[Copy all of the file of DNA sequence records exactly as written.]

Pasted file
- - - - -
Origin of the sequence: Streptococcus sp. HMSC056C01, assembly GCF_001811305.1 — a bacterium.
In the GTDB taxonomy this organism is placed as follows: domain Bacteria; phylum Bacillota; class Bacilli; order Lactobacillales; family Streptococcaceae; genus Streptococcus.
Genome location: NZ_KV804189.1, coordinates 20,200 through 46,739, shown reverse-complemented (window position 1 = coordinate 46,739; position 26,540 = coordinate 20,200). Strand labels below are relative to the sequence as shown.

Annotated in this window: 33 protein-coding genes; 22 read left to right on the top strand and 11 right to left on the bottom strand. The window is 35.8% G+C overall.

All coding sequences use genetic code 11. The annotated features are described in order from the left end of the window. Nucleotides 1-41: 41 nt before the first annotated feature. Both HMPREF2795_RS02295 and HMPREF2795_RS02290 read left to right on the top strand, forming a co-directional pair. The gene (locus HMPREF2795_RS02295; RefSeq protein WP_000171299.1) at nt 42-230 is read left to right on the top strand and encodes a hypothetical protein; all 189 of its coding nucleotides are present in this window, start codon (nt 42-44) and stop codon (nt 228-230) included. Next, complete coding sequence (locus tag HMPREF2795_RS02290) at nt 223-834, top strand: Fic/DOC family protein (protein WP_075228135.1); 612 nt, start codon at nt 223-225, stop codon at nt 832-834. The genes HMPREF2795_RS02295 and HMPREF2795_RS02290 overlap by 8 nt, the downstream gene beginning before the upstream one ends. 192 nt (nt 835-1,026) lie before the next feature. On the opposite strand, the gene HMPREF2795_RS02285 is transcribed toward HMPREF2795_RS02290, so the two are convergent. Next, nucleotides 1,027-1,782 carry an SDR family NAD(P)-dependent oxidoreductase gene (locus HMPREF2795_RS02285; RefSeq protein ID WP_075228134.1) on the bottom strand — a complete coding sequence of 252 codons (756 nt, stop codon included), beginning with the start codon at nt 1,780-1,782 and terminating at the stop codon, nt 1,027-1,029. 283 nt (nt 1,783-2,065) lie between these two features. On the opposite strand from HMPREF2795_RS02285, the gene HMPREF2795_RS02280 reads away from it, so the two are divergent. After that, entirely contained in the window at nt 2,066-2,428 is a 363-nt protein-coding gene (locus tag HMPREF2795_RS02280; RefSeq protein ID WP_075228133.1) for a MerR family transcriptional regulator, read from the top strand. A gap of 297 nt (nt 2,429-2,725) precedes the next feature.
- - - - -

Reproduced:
Origin of the sequence: Streptococcus sp. HMSC056C01, assembly GCF_001811305.1 — a bacterium.
In the GTDB taxonomy this organism is placed as follows: domain Bacteria; phylum Bacillota; class Bacilli; order Lactobacillales; family Streptococcaceae; genus Streptococcus.
Genome location: NZ_KV804189.1, coordinates 20,200 through 46,739, shown reverse-complemented (window position 1 = coordinate 46,739; position 26,540 = coordinate 20,200). Strand labels below are relative to the sequence as shown.

Annotated in this window: 33 protein-coding genes; 22 read left to right on the top strand and 11 right to left on the bottom strand. The window is 35.8% G+C overall.

All coding sequences use genetic code 11. The annotated features are described in order from the left end of the window. Nucleotides 1-41: 41 nt before the first annotated feature. Both HMPREF2795_RS02295 and HMPREF2795_RS02290 read left to right on the top strand, forming a co-directional pair. The gene (locus HMPREF2795_RS02295; RefSeq protein WP_000171299.1) at nt 42-230 is read left to right on the top strand and encodes a hypothetical protein; all 189 of its coding nucleotides are present in this window, start codon (nt 42-44) and stop codon (nt 228-230) included. Next, complete coding sequence (locus tag HMPREF2795_RS02290) at nt 223-834, top strand: Fic/DOC family protein (protein WP_075228135.1); 612 nt, start codon at nt 223-225, stop codon at nt 832-834. The genes HMPREF2795_RS02295 and HMPREF2795_RS02290 overlap by 8 nt, the downstream gene beginning before the upstream one ends. 192 nt (nt 835-1,026) lie before the next feature. On the opposite strand, the gene HMPREF2795_RS02285 is transcribed toward HMPREF2795_RS02290, so the two are convergent. Next, nucleotides 1,027-1,782 carry an SDR family NAD(P)-dependent oxidoreductase gene (locus HMPREF2795_RS02285; RefSeq protein ID WP_075228134.1) on the bottom strand — a complete coding sequence of 252 codons (756 nt, stop codon included), beginning with the start codon at nt 1,780-1,782 and terminating at the stop codon, nt 1,027-1,029. 283 nt (nt 1,783-2,065) lie between these two features. On the opposite strand from HMPREF2795_RS02285, the gene HMPREF2795_RS02280 reads away from it, so the two are divergent. After that, entirely contained in the window at nt 2,066-2,428 is a 363-nt protein-coding gene (locus tag HMPREF2795_RS02280; RefSeq protein ID WP_075228133.1) for a MerR family transcriptional regulator, read from the top strand. A gap of 297 nt (nt 2,429-2,725) precedes the next feature.